Disputes over mine safety and company control of workers’ lives eventually led to a major strike in 1913–14 and ultimately to the Ludlow Massacre in April 1914, in which Colorado National Guard troops opened fire on a tent colony of miners north of Trinidad. Public reaction against the company’s owner, John D. Rockefeller Jr., was swift and harsh. Rockefeller Jr. quickly hired public-relations specialist Ivy Lee and labor expert William Lyon Mackenzie King, a former Canadian labor minister, to quell the trouble.
King recommended that Rockefeller Jr. implement an Employee Representation Plan to mediate grievances and give workers a voice on company committees. Quarterly and annual conferences between workers and employers would be held at the Minnequa office building. The plan essentially took the place of the defeated United Mine Workers union, but without the right to collective bargaining and under the control of the company. Adopted by coal miners in 1915, it soon spread to all CF&I employees and then to other Rockefeller-owned businesses. It served as a model for welfare capitalism programs established across the country in the late 1910s and 1920s.
Company owners were pleased with the plan, but workers grumbled that it gave them little real power. When the National Industrial Recovery Act gave workers the right to organize in 1933, the United Mine Workers quickly recruited most miners in Colorado. The Employee Representation Plan officially ended in 1935, when the National Labor Relations Act rendered such company-controlled plans illegal.
Additions and Changes
Between the world wars CF&I made significant additions to its Minnequa office and dispensary complex. In 1921 a two-story office annex, designed with Mission-style elements by Pueblo architect William Stickney, was completed north of the main office. Two additions in 1931 and 1945 expanded the annex.
As CF&I grew and added new processes for screening and hiring employees, its employment office could no longer fit in the main office building. In 1926 the company hired Pueblo architect Walter DeMordaunt, a former employee of Stickney’s, to design an addition at the west end of the dispensary to house the employment office. It continued the theme of Mission-style buildings at the complex.
In 1944 Charles Allen & Associates acquired CF&I. The office and dispensary complex in Pueblo saw several changes over the next two decades. In the late 1950s the Pueblo Freeway (later Interstate 25) was built between the office and dispensary complex and the steel mill. The tunnel between the two had to be extended, and a new main gate house with Mission details was completed in 1955. In 1960, a year after the freeway was finished, the company erected a large corporate sign beside the highway.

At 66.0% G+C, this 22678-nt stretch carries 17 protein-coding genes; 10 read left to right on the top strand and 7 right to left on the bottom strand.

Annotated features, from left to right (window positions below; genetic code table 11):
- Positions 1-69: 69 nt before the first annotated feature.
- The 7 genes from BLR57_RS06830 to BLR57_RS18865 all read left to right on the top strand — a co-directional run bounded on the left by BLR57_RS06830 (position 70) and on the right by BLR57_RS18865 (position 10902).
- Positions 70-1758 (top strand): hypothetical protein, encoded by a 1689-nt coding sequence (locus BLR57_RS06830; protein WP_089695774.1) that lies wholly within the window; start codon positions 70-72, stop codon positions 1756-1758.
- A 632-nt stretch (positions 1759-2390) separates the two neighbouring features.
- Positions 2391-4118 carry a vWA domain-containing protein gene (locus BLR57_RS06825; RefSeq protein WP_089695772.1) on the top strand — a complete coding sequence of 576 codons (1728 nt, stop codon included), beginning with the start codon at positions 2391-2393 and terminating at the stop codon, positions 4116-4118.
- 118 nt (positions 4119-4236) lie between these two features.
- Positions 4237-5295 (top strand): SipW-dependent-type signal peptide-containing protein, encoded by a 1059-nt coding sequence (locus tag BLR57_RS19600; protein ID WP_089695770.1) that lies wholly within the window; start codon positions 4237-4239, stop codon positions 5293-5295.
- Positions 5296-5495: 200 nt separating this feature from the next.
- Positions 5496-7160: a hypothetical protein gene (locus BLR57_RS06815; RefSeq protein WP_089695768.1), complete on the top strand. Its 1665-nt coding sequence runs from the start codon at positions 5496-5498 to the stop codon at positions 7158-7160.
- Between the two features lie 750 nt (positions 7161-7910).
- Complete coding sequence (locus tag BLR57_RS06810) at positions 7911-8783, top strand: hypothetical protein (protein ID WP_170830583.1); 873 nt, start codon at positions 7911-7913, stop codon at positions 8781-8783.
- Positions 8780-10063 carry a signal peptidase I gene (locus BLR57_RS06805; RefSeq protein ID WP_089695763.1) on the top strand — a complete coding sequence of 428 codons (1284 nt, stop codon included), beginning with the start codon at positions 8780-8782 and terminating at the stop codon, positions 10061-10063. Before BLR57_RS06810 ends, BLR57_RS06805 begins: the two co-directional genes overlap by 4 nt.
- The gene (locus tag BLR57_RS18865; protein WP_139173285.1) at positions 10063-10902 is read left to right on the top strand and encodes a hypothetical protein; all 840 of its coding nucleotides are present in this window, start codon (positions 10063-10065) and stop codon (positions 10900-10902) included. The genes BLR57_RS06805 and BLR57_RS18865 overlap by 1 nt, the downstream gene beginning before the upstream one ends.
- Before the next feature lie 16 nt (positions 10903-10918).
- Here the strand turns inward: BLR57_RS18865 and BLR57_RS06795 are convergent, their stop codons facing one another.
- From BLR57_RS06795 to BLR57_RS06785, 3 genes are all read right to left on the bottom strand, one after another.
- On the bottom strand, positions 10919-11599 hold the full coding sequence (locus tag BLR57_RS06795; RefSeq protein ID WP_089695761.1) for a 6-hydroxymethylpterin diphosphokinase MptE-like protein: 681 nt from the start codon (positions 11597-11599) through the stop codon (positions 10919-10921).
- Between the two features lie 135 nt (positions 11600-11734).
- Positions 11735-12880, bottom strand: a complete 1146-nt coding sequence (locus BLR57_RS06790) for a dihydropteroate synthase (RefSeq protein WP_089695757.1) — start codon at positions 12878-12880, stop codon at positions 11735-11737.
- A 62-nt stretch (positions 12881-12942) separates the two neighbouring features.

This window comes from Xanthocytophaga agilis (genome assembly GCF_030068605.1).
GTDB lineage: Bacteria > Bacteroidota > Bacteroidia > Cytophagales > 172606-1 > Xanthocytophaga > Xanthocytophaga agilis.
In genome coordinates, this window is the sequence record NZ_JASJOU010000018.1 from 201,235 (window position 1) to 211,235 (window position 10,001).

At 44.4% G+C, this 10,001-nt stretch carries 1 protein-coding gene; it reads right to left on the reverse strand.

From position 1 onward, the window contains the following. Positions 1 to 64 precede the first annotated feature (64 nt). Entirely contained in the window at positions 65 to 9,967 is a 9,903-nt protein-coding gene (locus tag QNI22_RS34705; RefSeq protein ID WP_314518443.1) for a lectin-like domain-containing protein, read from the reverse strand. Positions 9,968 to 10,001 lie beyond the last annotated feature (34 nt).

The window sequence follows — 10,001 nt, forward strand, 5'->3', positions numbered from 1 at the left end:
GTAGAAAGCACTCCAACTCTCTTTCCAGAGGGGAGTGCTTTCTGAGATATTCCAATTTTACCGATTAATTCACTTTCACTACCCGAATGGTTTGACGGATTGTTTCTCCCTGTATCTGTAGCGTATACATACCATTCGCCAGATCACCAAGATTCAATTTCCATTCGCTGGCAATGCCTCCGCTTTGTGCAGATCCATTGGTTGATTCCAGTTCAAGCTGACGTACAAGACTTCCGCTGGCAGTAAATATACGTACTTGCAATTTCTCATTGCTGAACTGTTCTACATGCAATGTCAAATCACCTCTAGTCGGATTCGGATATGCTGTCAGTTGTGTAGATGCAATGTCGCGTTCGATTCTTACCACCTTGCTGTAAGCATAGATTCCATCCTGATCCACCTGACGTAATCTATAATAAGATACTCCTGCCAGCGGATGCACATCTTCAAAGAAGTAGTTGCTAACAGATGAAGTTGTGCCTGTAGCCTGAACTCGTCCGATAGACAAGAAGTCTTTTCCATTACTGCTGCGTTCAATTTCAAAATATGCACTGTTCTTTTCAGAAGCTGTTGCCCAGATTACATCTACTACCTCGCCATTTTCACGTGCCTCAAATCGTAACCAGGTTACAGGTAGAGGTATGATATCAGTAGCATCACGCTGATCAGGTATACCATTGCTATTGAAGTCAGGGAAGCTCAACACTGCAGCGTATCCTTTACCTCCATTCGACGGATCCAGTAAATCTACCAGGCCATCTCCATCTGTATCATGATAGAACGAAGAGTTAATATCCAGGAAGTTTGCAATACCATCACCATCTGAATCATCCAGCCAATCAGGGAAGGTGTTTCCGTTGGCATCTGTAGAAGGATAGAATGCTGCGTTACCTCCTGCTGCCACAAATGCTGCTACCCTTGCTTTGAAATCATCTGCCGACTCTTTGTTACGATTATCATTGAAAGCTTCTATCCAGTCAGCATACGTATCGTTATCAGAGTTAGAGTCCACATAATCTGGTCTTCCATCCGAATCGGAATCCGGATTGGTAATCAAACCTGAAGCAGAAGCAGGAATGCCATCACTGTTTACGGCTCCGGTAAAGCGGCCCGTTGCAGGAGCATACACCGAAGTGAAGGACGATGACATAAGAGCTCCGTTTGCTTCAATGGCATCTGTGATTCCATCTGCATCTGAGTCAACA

In 1969 Allen sold CF&I to Crane Company, a New York–based conglomerate. The company streamlined CF&I’s operations. In 1971 it built a large steel-frame sales office on the north side of the office annex. CF&I ultimately went bankrupt when the American steel market collapsed in the early 1980s, but in the 1990s the mill and the office complex were acquired by a London-based multinational called Evraz and reopened on a smaller scale as Evraz Rocky Mountain Steel.
In 2002 the office and dispensary complex was listed on the National Register of Historic Places. Today Evraz Rocky Mountain Steel continues to manufacture steel rails, rods, bars, and pipes at the historic Minnequa Steelworks. Its sales offices are located in the former CF&I sales office, but other parts of the office and dispensary complex are operated by the Steelworks Center of the West as a nonprofit educational facility. The former medical dispensary houses the Steelworks Museum and the Steelworks Archives, which include CF&I’s company archives. In 2014 the organization began to build a new park, the Steelworks Park, north of the museum, and is spending $12 million to renovate the former main office building into a multi-use space called the Steelworks Center.